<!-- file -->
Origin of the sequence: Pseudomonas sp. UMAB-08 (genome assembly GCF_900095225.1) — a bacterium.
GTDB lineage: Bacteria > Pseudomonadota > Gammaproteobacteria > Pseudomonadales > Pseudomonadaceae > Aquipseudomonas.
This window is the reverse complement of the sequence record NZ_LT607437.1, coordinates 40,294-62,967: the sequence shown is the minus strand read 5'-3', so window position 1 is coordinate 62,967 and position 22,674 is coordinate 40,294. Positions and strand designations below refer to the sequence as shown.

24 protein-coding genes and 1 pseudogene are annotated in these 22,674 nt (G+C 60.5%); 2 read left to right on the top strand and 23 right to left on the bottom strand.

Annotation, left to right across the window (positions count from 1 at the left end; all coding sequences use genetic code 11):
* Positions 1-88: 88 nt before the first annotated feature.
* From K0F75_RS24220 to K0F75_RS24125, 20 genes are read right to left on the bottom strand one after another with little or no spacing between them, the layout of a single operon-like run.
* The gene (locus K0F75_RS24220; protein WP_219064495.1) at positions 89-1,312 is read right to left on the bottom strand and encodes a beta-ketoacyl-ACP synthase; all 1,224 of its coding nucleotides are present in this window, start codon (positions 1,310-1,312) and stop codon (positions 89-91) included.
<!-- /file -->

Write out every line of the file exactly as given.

Origin of the sequence: Pseudomonas sp. UMAB-08 (genome assembly GCF_900095225.1) — a bacterium.
GTDB lineage: Bacteria > Pseudomonadota > Gammaproteobacteria > Pseudomonadales > Pseudomonadaceae > Aquipseudomonas.
This window is the reverse complement of the sequence record NZ_LT607437.1, coordinates 40,294-62,967: the sequence shown is the minus strand read 5'-3', so window position 1 is coordinate 62,967 and position 22,674 is coordinate 40,294. Positions and strand designations below refer to the sequence as shown.

24 protein-coding genes and 1 pseudogene are annotated in these 22,674 nt (G+C 60.5%); 2 read left to right on the top strand and 23 right to left on the bottom strand.

Annotation, left to right across the window (positions count from 1 at the left end; all coding sequences use genetic code 11):
* Positions 1-88: 88 nt before the first annotated feature.
* From K0F75_RS24220 to K0F75_RS24125, 20 genes are read right to left on the bottom strand one after another with little or no spacing between them, the layout of a single operon-like run.
* The gene (locus K0F75_RS24220; protein WP_219064495.1) at positions 89-1,312 is read right to left on the bottom strand and encodes a beta-ketoacyl-ACP synthase; all 1,224 of its coding nucleotides are present in this window, start codon (positions 1,310-1,312) and stop codon (positions 89-91) included.